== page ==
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The new stream­ing ser­vice Fox Na­tion that launches Tues­day is aimed at peo­ple who don’t think Fox News Chan­nel of­fers enough opin­ion.

Fox is be­com­ing the lat­est tele­vi­sion news op­er­a­tion to stake out dig­i­tal turf. Rather than an at­tempt to seek out young cord-cut­ters, Fox Na­tion is a sub­scrip­tion-based ser­vice de­signed to com­ple­ment Fox News Chan­nel.

The bulk of its orig­i­nal of­fer­ings will post be­tween 9 a.m. and the TV prime-time hours. While Fox Na­tion will of­fer video on de­mand at all hours, the in­tent is not to com­pete with FNC’s most pop­u­lar opin­ion-based pro­grams “Fox & Friends” and the evening lineup with Tucker Carl­son, Sean Han­nity and Laura In­gra­ham.

“With our mas­sively loyal, ded­i­cated fan base, it gives us an op­por­tu­nity to give them more of what they want from us,” said John Fin­ley, the ex­ec­u­tive over­see­ing Fox Na­tion.

Daily pro­gram­ming will em­pha­size short­form com­men­tary from con­ser­va­tive hosts, many of whom Fox view­ers are fa­mil­iar with. Tomi Lahren of­fers “Fi­nal Thoughts” on the news at din­ner­time. Britt McHenry and Tyrus an­chor a reg­u­lar show called “UN-PC.” An­drew Napoli­tano has a reg­u­lar morn­ing show. Each morn­ing the ser­vice of­fers high­lights of what Fox’s prime-time hosts said the night be­fore, in a pro­gram de­scribed as a less-snarky “Talk Soup,” as well as full-show streams for peo­ple who miss them on TV.

In­gra­ham will co-host a pro­gram with Ray­mond Ar­royo, one of her prime-time show’s reg­u­lar guests. Although Fox Na­tion has promised Han­nity and Carl­son’s in­volve­ment, their roles haven’t been an­nounced.

The last new pro­gram at 7 p.m. each day will be a trivia game show hosted by comic Tom Shillue.

“Cre­atively, it’s very ex­cit­ing be­cause we can try a lot of things ... that are go­ing to sur­prise the au­di­ence, dif­fer­ent sorts of projects that might not have found a home on the news chan­nel,” Fin­ley said.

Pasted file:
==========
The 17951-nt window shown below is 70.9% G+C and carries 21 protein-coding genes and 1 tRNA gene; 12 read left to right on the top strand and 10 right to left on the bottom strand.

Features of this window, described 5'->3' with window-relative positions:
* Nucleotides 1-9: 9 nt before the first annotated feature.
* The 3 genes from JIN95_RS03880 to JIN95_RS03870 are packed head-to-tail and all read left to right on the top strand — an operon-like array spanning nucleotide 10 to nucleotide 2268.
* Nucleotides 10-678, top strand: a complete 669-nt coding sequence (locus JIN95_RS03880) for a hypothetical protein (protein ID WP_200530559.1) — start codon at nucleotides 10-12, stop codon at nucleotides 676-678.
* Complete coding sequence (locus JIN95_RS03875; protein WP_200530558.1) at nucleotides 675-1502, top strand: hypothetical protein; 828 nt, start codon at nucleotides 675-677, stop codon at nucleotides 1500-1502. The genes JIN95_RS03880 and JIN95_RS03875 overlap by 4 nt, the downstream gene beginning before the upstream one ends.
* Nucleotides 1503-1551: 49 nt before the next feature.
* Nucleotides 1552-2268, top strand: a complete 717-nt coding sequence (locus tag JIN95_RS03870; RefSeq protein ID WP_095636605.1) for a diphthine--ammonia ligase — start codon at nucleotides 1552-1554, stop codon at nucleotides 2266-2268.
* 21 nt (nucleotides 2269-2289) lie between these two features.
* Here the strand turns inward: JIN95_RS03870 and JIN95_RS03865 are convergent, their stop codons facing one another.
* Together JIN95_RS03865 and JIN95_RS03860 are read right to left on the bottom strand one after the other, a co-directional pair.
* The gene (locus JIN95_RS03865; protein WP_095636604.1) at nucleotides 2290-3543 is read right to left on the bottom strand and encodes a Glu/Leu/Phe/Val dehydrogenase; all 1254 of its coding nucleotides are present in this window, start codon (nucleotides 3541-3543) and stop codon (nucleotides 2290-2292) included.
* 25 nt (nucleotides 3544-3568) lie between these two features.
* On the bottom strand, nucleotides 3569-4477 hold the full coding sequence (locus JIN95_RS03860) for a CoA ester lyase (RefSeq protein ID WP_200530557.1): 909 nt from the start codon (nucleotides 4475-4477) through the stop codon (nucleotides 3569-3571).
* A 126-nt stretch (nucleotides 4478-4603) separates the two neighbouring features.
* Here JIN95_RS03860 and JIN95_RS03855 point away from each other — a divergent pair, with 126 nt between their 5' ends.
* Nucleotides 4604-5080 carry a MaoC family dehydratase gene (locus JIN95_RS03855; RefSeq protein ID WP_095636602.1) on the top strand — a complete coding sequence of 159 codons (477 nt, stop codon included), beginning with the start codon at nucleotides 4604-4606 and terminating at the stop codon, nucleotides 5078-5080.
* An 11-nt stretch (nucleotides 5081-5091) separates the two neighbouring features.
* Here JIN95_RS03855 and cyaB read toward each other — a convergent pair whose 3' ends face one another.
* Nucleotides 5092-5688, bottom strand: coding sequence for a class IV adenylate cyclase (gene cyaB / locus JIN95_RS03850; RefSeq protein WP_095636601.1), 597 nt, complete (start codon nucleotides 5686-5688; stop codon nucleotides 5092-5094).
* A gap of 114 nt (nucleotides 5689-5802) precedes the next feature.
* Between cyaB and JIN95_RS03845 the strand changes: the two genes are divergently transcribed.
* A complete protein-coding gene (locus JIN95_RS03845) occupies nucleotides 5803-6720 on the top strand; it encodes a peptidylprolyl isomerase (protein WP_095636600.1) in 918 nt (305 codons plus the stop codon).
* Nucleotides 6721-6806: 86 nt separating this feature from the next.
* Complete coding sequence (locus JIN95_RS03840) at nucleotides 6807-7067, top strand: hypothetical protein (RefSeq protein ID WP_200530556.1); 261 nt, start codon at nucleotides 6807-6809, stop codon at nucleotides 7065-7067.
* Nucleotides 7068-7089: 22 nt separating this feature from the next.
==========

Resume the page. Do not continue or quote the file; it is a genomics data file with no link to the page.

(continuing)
“We thought we were in a unique po­si­tion to of­fer some­thing dif­fer­ent,” he said.

“Fox & Friends” host Steve Doocy is do­ing a show tied to a cook­book he’s re­leased. Dana Perino will have a book club high­light­ing new re­leases. Morn­ing co-host Brian Kilmeade, a his­tory buff, is host­ing “What Makes Amer­ica Great,” a show where he will travel to places like Mount Rush­more and An­drew Jack­son’s home, The Her­mitage, to tell sto­ries.

“We are so con­sumed in the elec­tions, who’s win­ning and who’s los­ing and who’s do­ing what to whom,” Kilmeade said. “Maybe we can re­mem­ber when we were just for­mu­lat­ing, what brought us to­gether back them.”

The ser­vice will also livestream video of Kilmeade’s ra­dio show, which be­gins min­utes af­ter he steps off the “Fox & Friends” set.

Fox Na­tion is also build­ing a li­brary of doc­u­men­tary pro­grams, in­clud­ing shows on fa­mil­iar con­ser­va­tive talk­ing points like Chap­paquid­dick, White­wa­ter, Clarence Thomas’ con­fir­ma­tion hear­ings, Robert Bork’s failed Supreme Court nom­i­na­tion and Gregg Jar­rett’s the­o­ries on an at­tempt to “frame” Don­ald Trump.

Fox Na­tion is the lat­est of sev­eral at­tempts by TV news di­vi­sions to reach a dig­i­tal au­di­ence. The CBSN stream­ing news ser­vice, much like a cable news op­er­a­tion on­line, is the most es­tab­lished and has op­er­ated since 2014. Be­sides be­ing avail­able on the CBS News web­site, it is also part of the CBS All Ac­cess sub­scrip­tion ser­vice.

CNN streams its do­mes­tic and in­ter­na­tional net­works on­line, but con­sumers need an au­then­ti­cated cable or satel­lite sub­scrip­tion for ac­cess.

ABC News Live be­gan op­er­at­ing on Roku in May and has now spread to other plat­forms. It of­fers a mix of filmed news re­ports, de­briefs, some orig­i­nal pro­gram­ming and live cov­er­age of big sto­ries. NBC has ag­gres­sively sought younger news view­ers on­line and next year will launch the 24-hour stream­ing ser­vice NBC News Sig­nal.

What most of these ser­vices share is an im­plicit at­tempt to en­tice younger view­ers who don’t watch much news on TV. That isn’t nec­es­sar­ily the mis­sion at Fox Na­tion.

Fox Na­tion has of­fered en­tice­ments to char­ter sub­scribers, in­clud­ing a $1,200 pack­age that in­cludes a three-year sub­scrip­tion, a “deluxe gift box” and cus­tom­ized watch. A monthly sub­scrip­tion costs $5.99.

Like CBS, which has closely held in­for­ma­tion on how many peo­ple use its stream­ing ser­vice, Fox won’t dis­cuss how many peo­ple have signed up or what the ex­pec­ta­tions are.

One an­a­lyst likened Fox Na­tion to ESPN’s ef­forts to reach an on­line au­di­ence, say­ing there’s a be­lief that Fox — con­sis­tently the most pop­u­lar cable news net­work — has enough ded­i­cated fans to make it fi­nan­cially vi­able.

“The only ques­tion is they tend to have an older au­di­ence that is not par­tic­u­larly dig­i­tally savvy,” said Alan Wolk, co-founder of TV(R)EV, a me­dia con­sult­ing busi­ness. “Will this be some­thing that they get dig­i­tally savvy for?”

Get­ting names, de­mo­graphic and credit card in­for­ma­tion about their most ded­i­cated fans may also be of great value to Fox, Wolk said.

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